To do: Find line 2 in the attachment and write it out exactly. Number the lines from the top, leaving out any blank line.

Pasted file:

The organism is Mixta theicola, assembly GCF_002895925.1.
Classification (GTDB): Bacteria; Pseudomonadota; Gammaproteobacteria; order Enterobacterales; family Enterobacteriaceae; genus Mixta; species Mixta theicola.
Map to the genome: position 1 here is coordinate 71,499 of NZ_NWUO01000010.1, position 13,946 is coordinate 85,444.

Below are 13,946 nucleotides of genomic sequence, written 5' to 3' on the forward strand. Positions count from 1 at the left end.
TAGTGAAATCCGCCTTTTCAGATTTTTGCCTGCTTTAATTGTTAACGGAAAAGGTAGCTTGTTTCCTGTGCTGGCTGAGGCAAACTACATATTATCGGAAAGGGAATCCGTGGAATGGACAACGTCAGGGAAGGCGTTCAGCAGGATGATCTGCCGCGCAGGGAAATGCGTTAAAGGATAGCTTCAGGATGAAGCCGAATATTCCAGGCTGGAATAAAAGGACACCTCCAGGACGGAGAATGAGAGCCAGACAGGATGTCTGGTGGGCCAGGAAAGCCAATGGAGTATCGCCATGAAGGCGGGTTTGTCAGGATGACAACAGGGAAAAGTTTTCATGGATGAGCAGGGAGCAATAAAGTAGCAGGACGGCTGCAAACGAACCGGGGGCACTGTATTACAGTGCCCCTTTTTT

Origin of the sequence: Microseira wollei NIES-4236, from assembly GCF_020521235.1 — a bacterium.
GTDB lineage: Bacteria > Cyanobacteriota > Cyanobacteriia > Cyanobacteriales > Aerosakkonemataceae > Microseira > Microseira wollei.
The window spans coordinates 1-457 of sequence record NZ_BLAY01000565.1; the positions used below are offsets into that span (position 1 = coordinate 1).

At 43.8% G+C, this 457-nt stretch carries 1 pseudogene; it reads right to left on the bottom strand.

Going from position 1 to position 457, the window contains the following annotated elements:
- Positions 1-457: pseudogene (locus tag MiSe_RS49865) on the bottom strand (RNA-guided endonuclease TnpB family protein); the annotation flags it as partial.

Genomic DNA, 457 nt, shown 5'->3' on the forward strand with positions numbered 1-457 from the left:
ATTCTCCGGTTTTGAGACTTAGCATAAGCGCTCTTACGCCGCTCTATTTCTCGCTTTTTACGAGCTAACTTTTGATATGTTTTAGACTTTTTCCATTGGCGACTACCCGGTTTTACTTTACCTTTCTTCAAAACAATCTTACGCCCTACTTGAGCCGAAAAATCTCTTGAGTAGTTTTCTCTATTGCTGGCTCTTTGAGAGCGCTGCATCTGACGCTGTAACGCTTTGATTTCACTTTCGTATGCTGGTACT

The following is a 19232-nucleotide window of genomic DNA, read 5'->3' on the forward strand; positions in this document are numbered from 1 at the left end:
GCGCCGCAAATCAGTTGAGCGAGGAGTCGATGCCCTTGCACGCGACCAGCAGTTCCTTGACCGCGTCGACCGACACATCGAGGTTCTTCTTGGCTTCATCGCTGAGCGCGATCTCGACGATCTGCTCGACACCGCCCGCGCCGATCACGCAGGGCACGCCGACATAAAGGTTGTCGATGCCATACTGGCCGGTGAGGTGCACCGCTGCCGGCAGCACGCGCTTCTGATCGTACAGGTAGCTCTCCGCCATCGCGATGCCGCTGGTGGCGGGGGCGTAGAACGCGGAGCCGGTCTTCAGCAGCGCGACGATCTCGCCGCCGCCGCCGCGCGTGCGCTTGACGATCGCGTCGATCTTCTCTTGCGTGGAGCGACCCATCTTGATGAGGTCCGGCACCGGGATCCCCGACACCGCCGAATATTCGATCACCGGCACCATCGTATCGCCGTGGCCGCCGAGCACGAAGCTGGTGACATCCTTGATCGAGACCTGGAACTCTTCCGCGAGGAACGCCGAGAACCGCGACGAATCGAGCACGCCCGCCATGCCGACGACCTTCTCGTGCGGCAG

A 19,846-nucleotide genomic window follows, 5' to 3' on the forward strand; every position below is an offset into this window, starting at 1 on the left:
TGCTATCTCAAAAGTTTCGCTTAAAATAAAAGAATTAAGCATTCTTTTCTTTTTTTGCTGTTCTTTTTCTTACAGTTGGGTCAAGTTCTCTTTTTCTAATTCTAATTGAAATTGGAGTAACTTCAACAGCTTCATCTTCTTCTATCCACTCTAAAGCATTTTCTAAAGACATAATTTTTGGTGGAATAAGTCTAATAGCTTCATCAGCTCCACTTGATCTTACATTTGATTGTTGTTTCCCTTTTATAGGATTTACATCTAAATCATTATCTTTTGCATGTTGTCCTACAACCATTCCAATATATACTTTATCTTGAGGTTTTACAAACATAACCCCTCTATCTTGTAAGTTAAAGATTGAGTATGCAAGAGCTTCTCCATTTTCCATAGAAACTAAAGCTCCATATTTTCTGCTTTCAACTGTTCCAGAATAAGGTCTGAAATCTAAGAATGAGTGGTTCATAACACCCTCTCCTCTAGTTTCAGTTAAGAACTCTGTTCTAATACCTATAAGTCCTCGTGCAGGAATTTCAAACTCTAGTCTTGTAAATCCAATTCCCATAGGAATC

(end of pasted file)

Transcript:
Classification (GTDB): Bacteria; Pseudomonadota; Gammaproteobacteria; order Enterobacterales; family Enterobacteriaceae; genus Mixta; species Mixta theicola.